Articles by Thomas Beckwith

May 13, 2014

Tuesday New Release Day: Ferris; Khakpour; Fierro; Hemmings; Mosley; Boyden; Melnik; Ma; Johnston 0

Year in Reading alum Joshua Ferris has a new book on shelves this week, as does Millions contributor Porochista Khakpour. Also out: Cutting Teeth by Julia Fierro; The Possibilities by Kaui Hart Hemmings; Debbie Doesn’t Do It Anymore by Walter Mosley; The Orenda by Joseph Boyden; Snow in May by Kseniya Melnik; The Year She Left Us by Kathryn […]

May 12, 2014

Fully Secure 0

Recommended Viewing: Atlas Obscura’s gallery of libraries in which books are chained to the shelves. (h/t The Hairpin)

May 12, 2014

Yea or Nay 0

In the mid-90s, David Foster Wallace published a scathing review of a John Updike novel, Toward the End of Time, that became a key text for critics of the celebrated author. Now, at The New Republic, David Baddiel argues that Updike gets a bad rap, while Jeffrey Meyers backs up DFW’s position. It might also […]

May 12, 2014

Inquiry and Imagination 0

At The Nervous Breakdown, Micah McRary talks with Leslie Jamison about her use of POV, her new book of essays and whether her criticism might be dubbed “evasive biography.” You could also read our interview with Jamison or else read Ryan Teitman’s review of The Empathy Exams.

May 12, 2014

Hatchet Job 0

Cutting out large chunks of a book is pretty common, but cutting out 200 pages is a little  unusual. While working on his latest novel, Joshua Ferris decided to abandon the elements drawn from crime fiction, which meant he had to toss out a huge portion of his draft. “Now that was a fun day,” he says.

May 12, 2014

Paradox of Choice 0

Despite the “grotesquerie of courtship rituals” they present, Roxane Gay enjoys watching The Bachelor and The Bachelorette, in part because, as she explains, they hearken back to America’s Puritan origins. In The New York Times, the essayist, novelist and Year in Reading alum reflects on a guilty pleasure.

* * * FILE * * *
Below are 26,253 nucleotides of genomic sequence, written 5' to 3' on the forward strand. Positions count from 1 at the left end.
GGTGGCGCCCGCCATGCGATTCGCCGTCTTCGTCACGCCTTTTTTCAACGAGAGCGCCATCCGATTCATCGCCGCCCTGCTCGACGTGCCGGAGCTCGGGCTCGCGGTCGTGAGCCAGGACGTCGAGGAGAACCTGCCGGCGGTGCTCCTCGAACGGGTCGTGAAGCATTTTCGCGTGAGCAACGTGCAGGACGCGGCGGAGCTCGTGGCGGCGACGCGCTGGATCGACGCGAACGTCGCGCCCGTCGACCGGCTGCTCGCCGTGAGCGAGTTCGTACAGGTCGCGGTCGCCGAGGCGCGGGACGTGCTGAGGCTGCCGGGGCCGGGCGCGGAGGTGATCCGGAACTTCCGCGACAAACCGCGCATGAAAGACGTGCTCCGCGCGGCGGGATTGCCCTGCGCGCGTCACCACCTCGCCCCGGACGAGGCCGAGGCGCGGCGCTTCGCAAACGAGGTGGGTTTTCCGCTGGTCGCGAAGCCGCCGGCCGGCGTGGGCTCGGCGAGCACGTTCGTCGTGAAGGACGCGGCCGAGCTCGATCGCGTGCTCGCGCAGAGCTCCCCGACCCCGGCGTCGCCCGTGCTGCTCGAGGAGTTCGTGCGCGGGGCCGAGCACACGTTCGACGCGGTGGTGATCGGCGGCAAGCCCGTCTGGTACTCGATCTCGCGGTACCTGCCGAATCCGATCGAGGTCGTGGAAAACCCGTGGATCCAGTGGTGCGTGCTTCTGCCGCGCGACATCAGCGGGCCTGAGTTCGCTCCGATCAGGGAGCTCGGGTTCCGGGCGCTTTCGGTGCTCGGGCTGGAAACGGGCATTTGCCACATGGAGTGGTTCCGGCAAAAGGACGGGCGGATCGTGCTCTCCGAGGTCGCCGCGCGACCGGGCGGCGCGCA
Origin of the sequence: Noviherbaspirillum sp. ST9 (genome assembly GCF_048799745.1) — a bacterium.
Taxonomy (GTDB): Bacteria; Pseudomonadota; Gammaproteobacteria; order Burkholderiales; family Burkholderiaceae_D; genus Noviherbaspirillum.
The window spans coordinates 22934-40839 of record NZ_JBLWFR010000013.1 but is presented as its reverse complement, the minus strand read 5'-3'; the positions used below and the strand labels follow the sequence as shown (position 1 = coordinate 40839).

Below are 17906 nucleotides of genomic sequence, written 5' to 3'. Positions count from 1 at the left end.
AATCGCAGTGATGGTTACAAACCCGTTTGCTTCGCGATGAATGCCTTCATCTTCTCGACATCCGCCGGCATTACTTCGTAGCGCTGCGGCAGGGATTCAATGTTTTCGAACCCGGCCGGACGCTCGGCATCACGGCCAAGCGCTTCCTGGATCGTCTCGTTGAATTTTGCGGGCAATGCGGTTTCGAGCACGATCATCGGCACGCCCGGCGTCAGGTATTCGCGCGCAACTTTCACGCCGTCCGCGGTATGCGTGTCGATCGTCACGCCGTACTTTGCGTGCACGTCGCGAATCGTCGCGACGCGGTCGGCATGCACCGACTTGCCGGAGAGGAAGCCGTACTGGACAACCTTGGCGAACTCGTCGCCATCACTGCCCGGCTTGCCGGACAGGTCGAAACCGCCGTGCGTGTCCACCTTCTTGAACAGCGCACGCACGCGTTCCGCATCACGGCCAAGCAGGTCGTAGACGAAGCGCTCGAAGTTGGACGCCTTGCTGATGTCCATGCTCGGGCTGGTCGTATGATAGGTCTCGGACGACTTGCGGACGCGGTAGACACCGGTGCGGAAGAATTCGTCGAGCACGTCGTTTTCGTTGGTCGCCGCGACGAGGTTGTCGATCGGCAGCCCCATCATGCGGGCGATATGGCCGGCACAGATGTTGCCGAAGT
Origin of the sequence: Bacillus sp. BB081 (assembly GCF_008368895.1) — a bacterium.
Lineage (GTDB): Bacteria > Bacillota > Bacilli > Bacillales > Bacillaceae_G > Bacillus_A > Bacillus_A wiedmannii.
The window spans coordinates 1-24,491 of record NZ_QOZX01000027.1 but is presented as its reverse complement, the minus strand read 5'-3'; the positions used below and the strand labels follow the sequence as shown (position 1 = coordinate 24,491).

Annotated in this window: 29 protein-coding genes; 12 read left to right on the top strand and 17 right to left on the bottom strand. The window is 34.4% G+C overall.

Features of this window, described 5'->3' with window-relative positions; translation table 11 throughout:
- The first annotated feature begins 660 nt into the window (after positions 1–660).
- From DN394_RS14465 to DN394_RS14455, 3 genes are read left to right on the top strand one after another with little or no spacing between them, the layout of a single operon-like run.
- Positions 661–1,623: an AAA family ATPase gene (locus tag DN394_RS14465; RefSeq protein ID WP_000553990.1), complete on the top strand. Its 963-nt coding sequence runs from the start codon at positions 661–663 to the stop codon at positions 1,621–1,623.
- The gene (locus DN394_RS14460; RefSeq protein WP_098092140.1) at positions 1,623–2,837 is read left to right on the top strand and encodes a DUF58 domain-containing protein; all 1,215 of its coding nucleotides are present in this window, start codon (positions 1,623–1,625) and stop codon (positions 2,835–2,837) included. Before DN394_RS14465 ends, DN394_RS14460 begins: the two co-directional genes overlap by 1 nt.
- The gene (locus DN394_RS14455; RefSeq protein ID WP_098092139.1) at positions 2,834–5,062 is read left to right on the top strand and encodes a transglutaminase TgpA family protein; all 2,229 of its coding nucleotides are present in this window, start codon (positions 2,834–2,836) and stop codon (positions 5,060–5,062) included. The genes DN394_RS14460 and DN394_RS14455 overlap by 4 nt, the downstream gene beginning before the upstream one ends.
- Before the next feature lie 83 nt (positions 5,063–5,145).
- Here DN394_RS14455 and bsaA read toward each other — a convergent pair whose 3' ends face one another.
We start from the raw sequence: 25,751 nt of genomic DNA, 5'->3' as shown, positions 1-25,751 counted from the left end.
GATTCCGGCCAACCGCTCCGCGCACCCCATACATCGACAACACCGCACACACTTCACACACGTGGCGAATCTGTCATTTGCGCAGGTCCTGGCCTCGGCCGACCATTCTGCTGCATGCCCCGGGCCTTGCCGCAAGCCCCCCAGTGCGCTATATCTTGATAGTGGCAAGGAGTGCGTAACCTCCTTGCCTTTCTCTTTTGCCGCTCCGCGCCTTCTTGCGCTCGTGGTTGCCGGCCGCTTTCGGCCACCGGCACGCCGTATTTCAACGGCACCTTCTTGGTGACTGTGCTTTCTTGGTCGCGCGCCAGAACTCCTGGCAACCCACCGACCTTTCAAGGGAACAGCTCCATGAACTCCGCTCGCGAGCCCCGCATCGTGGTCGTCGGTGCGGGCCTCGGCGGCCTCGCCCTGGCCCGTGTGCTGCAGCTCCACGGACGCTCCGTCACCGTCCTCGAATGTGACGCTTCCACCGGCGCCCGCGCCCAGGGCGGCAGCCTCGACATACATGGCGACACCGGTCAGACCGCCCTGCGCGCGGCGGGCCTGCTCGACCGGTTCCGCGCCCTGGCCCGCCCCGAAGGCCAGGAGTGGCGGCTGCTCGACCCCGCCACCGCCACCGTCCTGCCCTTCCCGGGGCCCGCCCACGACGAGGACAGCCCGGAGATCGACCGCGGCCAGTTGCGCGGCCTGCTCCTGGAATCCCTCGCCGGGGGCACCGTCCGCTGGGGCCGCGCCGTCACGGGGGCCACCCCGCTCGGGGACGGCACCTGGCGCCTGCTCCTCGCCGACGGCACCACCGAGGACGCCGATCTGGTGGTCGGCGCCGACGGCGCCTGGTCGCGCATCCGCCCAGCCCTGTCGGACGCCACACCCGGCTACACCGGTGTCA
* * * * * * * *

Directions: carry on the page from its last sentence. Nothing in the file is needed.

May 6, 2014

The Real Deal 0

“Now, I’m not going to lie. It’s annoying, to have to take time out of my incredibly busy writing schedule in order to spell it all out for young people, just because they spend most of their daylight hours being urged by hoary old theorists in threadbare sweaters to write experimental fiction that will never […]

May 6, 2014

Always Label Your Milk 0

Among other things he left out of his famous poem, William Carlos Williams failed to give us any details about the kitchen in which he ate plums. At The Toast, Mallory Ortberg rewrites the poem so it takes place in a communal dorm kitchen.

May 6, 2014

Early Inspirations 0

Why do great books we read as children have a more profound effect on us than great books we read as adults? It’s hard to say, but YA novelist Anne Cardi comes up with a number of reasons, among them the ability of children’s books to permanently change our viewpoints. (FYI, we asked a bunch of […]

May 6, 2014

Greatly Exaggerated 0

Whatever your thoughts on Will Self’s claim that the novel as we know it is dead, it’s important to keep in mind, as Daniel D’Addario helpfully illustrates, that we’ve heard this claim before. At Salon, he goes all the way back to 1902 to trace the legacy of a long-held fear.